4 METODE KONSTRUKSI Pile Installation Equipment The primary tools used in the actual driving (installing) of piles are : Impact Hammers, Vibrator Driver / Extractors Special Hydraulic Presses Supporting Equipment – power sources, hoisting & material handling equipment, etc.
5 Impact Hammers In the simplest sense, Impact Hammers are those which advance the pile in the soil by the raising of a weight (or ram) which is then allowed to fall or, is accelerated downward to strike the pile and “drive” it downward. In use all Impact Hammers are provided with an attachment (called a drive cap, bonnet, helmet, or sometimes a hood) between the top of the pile and the lower end or base of the hammer. The purpose of this attachment is to adapt the end of the pile to the base of the hammer, to maintain alignment of the pile to the hammer and lead guides and, to protect the top of the pile from excessive impact shock forces. Most caps incorporate a cushioning element to aid in reducing shock loads to the hammer and the pile.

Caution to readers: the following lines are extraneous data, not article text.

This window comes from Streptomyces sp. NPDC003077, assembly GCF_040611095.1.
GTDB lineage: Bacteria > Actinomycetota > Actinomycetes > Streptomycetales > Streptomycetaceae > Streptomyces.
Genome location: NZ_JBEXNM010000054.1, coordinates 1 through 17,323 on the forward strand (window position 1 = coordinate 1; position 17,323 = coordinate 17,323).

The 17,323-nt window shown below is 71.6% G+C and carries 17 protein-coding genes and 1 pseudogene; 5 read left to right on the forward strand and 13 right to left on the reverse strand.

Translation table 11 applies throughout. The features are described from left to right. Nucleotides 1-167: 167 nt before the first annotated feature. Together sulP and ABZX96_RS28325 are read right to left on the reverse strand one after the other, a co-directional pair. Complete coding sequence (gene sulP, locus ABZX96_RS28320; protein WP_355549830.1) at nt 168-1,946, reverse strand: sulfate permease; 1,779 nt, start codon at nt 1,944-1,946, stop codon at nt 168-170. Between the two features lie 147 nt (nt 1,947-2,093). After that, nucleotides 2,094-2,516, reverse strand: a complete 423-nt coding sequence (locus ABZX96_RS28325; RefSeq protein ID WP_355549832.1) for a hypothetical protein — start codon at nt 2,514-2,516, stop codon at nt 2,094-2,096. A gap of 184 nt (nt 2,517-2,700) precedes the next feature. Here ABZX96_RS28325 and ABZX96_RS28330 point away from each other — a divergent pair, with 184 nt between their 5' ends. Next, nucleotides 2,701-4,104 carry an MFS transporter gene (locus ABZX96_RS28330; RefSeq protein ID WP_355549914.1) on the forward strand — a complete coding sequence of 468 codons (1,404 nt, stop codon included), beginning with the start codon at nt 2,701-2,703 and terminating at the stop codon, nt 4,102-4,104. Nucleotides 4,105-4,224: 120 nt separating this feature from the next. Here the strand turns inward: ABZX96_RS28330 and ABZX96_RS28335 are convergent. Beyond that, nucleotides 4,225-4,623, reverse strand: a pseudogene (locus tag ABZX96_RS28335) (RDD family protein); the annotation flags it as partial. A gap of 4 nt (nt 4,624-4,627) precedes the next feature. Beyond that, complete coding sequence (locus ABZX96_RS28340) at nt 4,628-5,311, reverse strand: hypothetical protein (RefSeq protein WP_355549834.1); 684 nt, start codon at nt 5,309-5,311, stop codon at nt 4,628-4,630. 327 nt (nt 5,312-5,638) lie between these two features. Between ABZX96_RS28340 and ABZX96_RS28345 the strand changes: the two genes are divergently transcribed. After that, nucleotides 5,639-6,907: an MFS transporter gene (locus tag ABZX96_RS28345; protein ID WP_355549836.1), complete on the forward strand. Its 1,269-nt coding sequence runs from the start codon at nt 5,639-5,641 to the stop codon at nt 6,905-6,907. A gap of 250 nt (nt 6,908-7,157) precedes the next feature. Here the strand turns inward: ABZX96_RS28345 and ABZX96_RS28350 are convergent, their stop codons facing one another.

6 Types of Impact Hammers Impact Hammers are identified by their method of operation or the motive force employed. They are generally identified as : Drop Hammers Air or Steam Hammers Diesel Hammers Hydraulic Impact Hammers
7 Drop Hammers Drop Hammers are the simplest and oldest type of Impact Hammer. In this style of hammer, an outside lifting force (a winch) raises a weight and then releases it to free fall, impacting the drive cap or follow block resting on the top of the pile, driving the pile into the ground. The mass of the weight or ram is usually known and, if the height of the drop is regulated, the driving energy (kinetic energy) can be determined and regulated. Frictional losses, especially in the winch, diminish substantially the actual energy output of this type hammer. Though not often used, in some applications, the techniques of old are the economical and practical solution to some of today’s foundation problems.